Posts Tagged ‘papercraft’

Epistory: SAVE THE DATE!

Tuesday, September 22nd, 2015

Hi folks! We are so glad to announce the release of Epistory on Early Access. See you the 30th of September on Steam. Meanwhile, you can visit the Steam page of Epistory and put it in your wish listhttp://store.steampowered.com/app/398850

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Epistory @ Gamescom 2015

Tuesday, August 4th, 2015

Hi Folks! 

After months of preparation we’re ready to unleash our demo of Epistory and let you play it at Gamescom 2015.

Come and join our adventures at Hall 10.1 Stand E040c. 

 

social_announcement

 

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Visit our stand and get the official bookmark of the game

 

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This is what the wall of our booth will look like

 

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We are ready for Gamescom!

Follow us on Twitter and Facebook to get day to day news about our team @ Gamescom.

@FishingCactus
@epistorygame

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Epistory: Fluffy Friday #3 – Burning Brambles

Tuesday, June 23rd, 2015

More on IndieDB

Bite sized news for small stuff. Today: Burning brambles.

fluffy_3_header

Welcome to another installment of our fluffy sweetness. If you missed our Critters gifs last week you can check them here.

Ok! To recap, we had a world quite pleasant to walk in, decent levels and dungeons, epileptic Critters… and a girl riding a giant fox fighting against monsters and corrupted nature. Fighting how? With words. I mean MAGIC FIRE WORDS!

fluffy 3 burning brambles 2 

So, here’s the fire animation, shown in our previous paper on art direction, in action. Yes, we know, burning the forest is bad but these brambles were evil, very very evil.

fluffy 3 burning brambles 3

fluffy 3 burning brambles 1 

Imagine you’re hanging around with your fox and brambles block the road: burn them! There are monsters on your way out from the dungeon: burn them! There are cute critters… wait… stop. May I draw your attention on the fine and not final spell forging animation before the girl sets the world on fire?

Hope you felt the magic. See you next week for another incredible Fluffy Friday!

Have a great week.

Epistory: Fun with bones in Unity

Thursday, June 11th, 2015

More on IndieDB

Discovery of what unity can do in terms of jiggly bones and overriding animations.

The inception

A while back, after slowly becoming mad tweaking animations and movement behavior on our avatar, I decided to have some simple fun with Unity. See where the limit was and what’s possible in a certain domain. Since I was obsessed with the character’s animation, my attention was driven towards improving what our animator gave us in terms of natural movement. Even though the animations were quite good, I wanted some physics madness in there. So I went on a quest to mess with the bones of mecanim.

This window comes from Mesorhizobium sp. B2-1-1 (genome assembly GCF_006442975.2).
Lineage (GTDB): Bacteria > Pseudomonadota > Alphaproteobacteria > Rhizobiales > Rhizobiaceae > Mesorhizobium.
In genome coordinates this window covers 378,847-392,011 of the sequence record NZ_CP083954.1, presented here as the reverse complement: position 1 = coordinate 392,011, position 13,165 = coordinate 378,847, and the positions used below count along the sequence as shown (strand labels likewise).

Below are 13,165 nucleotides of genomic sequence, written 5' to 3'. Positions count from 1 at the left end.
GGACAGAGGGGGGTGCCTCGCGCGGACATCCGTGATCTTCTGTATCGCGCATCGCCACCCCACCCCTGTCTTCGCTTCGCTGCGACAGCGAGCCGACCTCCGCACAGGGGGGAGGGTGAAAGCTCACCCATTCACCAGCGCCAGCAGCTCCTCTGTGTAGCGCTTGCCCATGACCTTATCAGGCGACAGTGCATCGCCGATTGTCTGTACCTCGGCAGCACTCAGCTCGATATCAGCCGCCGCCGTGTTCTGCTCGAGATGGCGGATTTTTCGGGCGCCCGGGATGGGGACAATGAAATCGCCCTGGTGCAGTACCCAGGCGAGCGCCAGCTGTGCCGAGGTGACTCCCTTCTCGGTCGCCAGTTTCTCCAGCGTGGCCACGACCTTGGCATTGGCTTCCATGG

It turns out it’s rather straightforward to activate the so called “jiggly bones”. A few changes in your model before export does the trick. It does however require a great deal of value tweaking and physics engine know-how. You may follow this tutorial if you want to try it for yourself.

Here’s what I could do as a quick ‘n dirty test. This will *not* be in the game. Even if the effect could be nice, It is at the bottomest bottom of our priorities.

jiggly bones 350px

 

But doing this as a playful “what if” helped me learn a lot about how Unity works with animations and physics. Even better, I would never have thought of what I’m about to show if I hadn’t gamed the system.

A few days later, the movement and animation finally polished, I found one last thing I could do, turn the head of the fox in the direction of where the avatar will go next. Providing a subconscious feedback on the movement. Using the head bone and overriding the animation, it should be possible. Right?

epistory fox head move

 

It turns out it is. This gif was taken when a bug prevented the fox to move or turn so you can clearly see that the head orientation is overridden (and a bit disturbing, sorry).

How to do it

First, you have to get a reference to your head bone:

private void Awake()
{
  HeadBone = /*find the headbone in the hierarchy*/.transform;
}

There’s nothing to do to your model. All you have to do is use the LateUpdate function which is called afterthe internal update of the animations.

private void LateUpdate()
{
  Quaternion
    look_at = Quaternion.LookRotation(Direction, new Vector3(0.0f, 1.0f, 0.0f));
  look_at *= Quaternion.Euler(-90.0f, 0.0f, 0.0f); // Our models are rotated
  HeadBone.rotation = look_at;
}

You can do all sorts of crazy stuff with this.

The result

fox turn head subtle 350px

 

Here you can see the result in game. Slowed down on purpose to make sure it’s seeable in a gif. The effect is very subtle but you can see that the head will always point to the right direction (almost instantly) and the body follows soon after.

The next time you are frustrated with a particular task or simply bored out of your mind after a day of repetitive tweaks. Do yourself a favor and just play with the tools on your workbench. Who knows what kind of gem you’ll unearth.

}

Epistory: Fluffy Friday #2 – Adding critters.

Tuesday, June 2nd, 2015

More on IndieDB

Bite sized news for small stuff. Today: Adding critters.

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After our world building, level crafting & dungeon inaugurating, we were left with a grim realization. For all the beauty in display, we were missing something crucial. We had a beautiful but empty painting. A canvas ready for: Life! *crackling thunder*

critters idle2

So, here they are presented with their idle animation. Minding their own business until you come along:

critters run2 text2